(1) In order for students to get a ticket for this event (which doesn’t even guarantee entry), the University is requiring them to go to the Obama campaign website, provide contact information, and then click on a button that says “I’m In!” In a very real sense, we are forcing them to become participants in the campaign and express their support for the campaign. This is SOP for a campaign event, but it should not be for the University. Having a president visit as an educational public event is one thing. Forcing students to declare their support for a presidential candidate in order to attend the event on campus is quite another. Should we be in the business of helping a campaign farm thousands of email addresses?Note: You also have to give your phone number, which for many/most students means a cell phone number, something that I think most people see as more private, since it doesn't go into the public phone directories.
(2) The location of the rally could not be more disruptive. It hardly seems appropriate to shut the central campus down for an entire day, closing offices and seriously disrupting our mission. I have several colleagues who had scheduled exams for Thursday. Surely there were other venues that would pose less disturbance.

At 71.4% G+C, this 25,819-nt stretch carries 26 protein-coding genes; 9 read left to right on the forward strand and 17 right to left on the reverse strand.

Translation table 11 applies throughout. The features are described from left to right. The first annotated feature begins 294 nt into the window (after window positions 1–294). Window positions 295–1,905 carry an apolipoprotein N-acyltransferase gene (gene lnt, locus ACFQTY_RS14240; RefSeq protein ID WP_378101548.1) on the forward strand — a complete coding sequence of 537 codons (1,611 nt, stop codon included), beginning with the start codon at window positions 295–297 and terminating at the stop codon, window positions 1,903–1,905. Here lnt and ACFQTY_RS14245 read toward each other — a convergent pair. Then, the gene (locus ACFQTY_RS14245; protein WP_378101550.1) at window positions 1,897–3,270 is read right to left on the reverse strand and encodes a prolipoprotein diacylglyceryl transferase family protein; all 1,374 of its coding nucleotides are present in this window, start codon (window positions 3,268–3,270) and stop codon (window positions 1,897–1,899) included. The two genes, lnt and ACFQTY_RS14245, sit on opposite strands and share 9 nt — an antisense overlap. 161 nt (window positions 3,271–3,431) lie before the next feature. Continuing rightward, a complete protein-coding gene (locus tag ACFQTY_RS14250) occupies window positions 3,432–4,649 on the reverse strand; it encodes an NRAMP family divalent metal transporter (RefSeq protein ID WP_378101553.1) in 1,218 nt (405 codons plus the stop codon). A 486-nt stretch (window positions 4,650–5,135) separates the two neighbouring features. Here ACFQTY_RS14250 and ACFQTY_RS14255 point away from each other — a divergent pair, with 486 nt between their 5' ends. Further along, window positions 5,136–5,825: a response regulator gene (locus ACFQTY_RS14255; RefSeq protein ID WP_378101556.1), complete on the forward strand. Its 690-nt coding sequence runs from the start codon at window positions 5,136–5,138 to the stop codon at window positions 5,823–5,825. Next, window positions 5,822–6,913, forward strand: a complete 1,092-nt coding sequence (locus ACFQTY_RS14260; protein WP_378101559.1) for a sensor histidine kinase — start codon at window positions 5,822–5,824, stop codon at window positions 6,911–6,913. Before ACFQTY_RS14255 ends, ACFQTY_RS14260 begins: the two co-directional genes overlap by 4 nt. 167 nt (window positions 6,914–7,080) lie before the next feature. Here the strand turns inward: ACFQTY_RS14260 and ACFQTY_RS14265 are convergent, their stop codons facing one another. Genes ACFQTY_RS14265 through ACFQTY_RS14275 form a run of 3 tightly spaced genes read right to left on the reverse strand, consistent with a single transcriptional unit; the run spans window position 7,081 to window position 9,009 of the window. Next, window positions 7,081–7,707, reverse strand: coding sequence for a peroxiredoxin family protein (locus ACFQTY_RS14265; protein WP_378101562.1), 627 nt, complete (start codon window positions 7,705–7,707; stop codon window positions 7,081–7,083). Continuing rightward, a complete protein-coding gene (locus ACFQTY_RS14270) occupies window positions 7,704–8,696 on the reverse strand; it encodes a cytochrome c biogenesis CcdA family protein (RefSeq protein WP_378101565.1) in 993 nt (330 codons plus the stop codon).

(3) I have learned that classified staff will be required to take a vacation or personal day, arrange to work at another location on campus, or work at home. This is what pushed me into the seriously annoyed category. The UW is penalizing staff (or, at a minimum, dramatically inconveniencing them) for an event that they had no say in organizing or scheduling. That’s wrong.
(4) The University is finessing the central point of this visit. It is not a Presidential visit. It is not a Presidential speech. It is a campaign event. It is a major event when a president visits UW. It is, I’m sure you’ll agree, somewhat less major when the president comes not as a president, but as a candidate.
This is not a partisan issue (my objections would be the same if it were Romney). I think this should have been handled differently, in a way that welcomed the President but did not diminish our basic purpose.ADDED: Ken teaches a course called "American Presidency," and you can see the subjects covered and the readings assigned here. Here's "The Oxford Handbook of the American Presidency," which is only $33 if you go for the Kindle version.